SAVE ME THE WALTZ PDF
He used to say, without humor, “I will build me some ramparts surrounded by wild beasts and barbed wire on the top of a crag and escape this hoodlum.”. “Give me that bottle.” As he fended her off, she slid against the door. To save the noise of a crash in the hall, she precipitated her body heavily into the jamb. Save Me the Waltz by Zelda Fitzgerald - Save Me the Waltz is the first and only novel by the wife of F. Scott Fitzgerald. During the years when Fitzgerald was.
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One of the great literary curios of the 20th century, Save Me the Waltz is the first and only novel by the wife of F. Scott Fitzgerald. During the years when her. Southern belle Alabama Beggs is married to the successful, but philandering, artist David Knight. Desperate for David's attention and for success in her own right. Save Me the Waltz is the only novel by Zelda Sayre Fitzgerald. Published in , it is a . Print/export. Create a book · Download as PDF · Printable version.
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Everything else seemed to. It was lonesome at home without Joan. But I will all come to pieces long before then. Privy to the small vanities of his family, these things so absent in himself amused him in his children. I am not! Her eyes trailed in embarrassment over the vacant lot next door that lay like a primrose dump through the windows.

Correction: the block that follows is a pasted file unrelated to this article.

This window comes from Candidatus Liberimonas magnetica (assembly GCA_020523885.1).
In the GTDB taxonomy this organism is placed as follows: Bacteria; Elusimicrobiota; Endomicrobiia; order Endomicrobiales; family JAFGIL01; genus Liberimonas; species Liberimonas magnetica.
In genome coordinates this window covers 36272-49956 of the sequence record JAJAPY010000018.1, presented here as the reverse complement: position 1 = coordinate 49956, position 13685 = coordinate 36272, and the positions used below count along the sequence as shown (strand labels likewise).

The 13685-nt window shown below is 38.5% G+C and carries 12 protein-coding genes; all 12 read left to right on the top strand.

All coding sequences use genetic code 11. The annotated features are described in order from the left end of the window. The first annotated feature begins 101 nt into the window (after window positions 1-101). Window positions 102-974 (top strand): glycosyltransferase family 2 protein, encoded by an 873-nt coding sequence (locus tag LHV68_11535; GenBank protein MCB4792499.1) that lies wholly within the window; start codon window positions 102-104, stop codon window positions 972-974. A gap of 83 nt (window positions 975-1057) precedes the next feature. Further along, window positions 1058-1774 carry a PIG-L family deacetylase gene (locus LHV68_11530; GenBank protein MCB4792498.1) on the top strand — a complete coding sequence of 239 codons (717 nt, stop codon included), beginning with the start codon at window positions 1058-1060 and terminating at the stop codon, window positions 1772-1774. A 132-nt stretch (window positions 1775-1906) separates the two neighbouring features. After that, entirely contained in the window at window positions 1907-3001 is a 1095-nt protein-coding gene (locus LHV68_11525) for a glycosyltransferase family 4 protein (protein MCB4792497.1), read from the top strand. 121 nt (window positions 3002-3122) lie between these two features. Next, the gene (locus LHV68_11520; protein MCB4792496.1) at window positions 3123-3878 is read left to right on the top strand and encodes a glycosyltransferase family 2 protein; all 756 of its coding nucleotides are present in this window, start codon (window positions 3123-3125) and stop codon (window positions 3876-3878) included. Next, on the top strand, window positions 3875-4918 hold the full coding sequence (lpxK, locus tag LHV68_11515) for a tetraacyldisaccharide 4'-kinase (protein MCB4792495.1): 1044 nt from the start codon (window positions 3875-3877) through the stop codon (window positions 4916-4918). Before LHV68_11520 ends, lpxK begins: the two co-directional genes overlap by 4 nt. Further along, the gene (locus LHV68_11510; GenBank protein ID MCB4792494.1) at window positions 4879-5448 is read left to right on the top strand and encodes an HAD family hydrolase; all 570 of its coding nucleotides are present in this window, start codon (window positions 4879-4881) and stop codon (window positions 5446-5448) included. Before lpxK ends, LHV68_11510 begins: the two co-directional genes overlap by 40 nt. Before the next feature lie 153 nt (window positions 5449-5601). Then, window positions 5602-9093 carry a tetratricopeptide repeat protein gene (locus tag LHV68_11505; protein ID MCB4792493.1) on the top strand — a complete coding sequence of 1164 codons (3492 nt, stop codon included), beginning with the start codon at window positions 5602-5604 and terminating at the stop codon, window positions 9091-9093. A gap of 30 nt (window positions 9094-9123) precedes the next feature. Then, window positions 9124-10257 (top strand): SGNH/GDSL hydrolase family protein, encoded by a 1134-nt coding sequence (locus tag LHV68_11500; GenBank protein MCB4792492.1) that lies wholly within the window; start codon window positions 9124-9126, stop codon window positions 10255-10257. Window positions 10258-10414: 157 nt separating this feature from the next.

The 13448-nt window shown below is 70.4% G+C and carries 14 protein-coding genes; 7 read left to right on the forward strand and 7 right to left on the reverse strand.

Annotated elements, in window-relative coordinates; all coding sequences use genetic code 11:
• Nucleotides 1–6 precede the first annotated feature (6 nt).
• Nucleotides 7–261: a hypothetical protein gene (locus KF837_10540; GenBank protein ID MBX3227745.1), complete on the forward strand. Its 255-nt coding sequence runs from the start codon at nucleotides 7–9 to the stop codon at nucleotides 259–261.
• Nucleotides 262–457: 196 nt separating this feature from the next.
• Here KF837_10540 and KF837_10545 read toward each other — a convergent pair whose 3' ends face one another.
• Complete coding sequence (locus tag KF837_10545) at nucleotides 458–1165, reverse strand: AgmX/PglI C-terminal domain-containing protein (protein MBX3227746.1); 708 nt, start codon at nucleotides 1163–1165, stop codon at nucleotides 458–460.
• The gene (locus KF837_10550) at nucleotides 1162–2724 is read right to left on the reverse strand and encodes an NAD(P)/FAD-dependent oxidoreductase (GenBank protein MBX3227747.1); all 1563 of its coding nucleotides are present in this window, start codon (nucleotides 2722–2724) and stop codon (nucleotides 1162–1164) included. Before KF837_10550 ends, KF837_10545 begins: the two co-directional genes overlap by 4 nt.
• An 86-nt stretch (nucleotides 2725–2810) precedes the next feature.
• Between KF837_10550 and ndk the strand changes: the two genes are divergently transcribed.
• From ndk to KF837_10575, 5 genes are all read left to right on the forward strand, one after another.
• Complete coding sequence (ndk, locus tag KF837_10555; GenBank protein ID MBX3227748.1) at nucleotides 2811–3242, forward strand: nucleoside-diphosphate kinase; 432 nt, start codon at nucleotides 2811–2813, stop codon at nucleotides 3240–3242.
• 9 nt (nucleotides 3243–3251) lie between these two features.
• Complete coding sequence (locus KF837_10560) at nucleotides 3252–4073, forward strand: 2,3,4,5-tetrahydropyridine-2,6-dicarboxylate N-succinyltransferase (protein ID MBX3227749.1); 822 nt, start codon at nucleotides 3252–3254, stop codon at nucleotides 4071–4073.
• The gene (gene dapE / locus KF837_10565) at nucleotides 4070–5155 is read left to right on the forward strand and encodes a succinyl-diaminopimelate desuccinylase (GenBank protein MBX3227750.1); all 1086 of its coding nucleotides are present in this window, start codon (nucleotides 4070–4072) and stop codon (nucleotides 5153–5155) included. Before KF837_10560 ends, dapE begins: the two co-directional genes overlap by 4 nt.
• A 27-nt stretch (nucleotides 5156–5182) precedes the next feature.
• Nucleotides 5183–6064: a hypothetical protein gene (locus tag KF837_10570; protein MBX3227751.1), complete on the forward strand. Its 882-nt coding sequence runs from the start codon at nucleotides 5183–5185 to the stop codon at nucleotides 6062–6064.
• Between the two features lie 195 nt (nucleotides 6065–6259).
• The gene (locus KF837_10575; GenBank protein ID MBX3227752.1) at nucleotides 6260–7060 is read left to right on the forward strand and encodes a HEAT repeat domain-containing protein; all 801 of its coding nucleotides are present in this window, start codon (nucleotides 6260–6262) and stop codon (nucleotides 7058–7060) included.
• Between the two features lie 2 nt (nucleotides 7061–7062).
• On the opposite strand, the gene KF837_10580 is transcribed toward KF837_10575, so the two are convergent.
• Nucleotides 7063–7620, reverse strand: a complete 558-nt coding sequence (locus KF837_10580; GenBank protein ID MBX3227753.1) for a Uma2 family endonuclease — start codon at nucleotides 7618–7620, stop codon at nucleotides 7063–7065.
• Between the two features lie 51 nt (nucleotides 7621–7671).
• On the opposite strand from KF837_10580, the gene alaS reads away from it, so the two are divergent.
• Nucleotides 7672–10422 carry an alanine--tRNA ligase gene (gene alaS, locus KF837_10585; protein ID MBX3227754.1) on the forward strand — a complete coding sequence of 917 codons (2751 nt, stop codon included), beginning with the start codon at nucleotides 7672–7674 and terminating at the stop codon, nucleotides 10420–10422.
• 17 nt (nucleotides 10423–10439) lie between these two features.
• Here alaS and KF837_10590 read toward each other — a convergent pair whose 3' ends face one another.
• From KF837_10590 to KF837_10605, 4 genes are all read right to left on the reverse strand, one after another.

Save Me the Waltz
The vermilion hibiscus curved five brazen shields against the sun; the altheas drooped in faded purple canopies against the barn, the South phrased itself in engraved invitation—to a party without an address. Miss Millie hooked up the back. It was too hot to stay inside.
One side of her hair was flattened by the sweat on her neck before she had finished the other. Millie brought her a cold lemonade.
The powder dried in rings around her nose. They went down to the porch. Alabama seated herself in the swing.
It had become almost a musical instrument to her; by jiggling the chains she could make it play a lively tune or somnolently protest the passage of a boring date. Spasmodic unobtrusive cries broke the stillness of the summer night.
From far off down the street the cry of a paper boy floated nearer on the heat. The cries swelled from one direction to another, rose and fell like answering chants in a cathedral. The automobile loaded with boys drew up at the kerb. A long, shrill whistle sounded from the dark; none of the boys got out of the car.
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He seemed very fine and serious under the hall light—as serious as the war they might have. Alabama was ashamed for her friends as she compared them with her father. One of the boys got out and opened the door; she and her father could call it a compromise.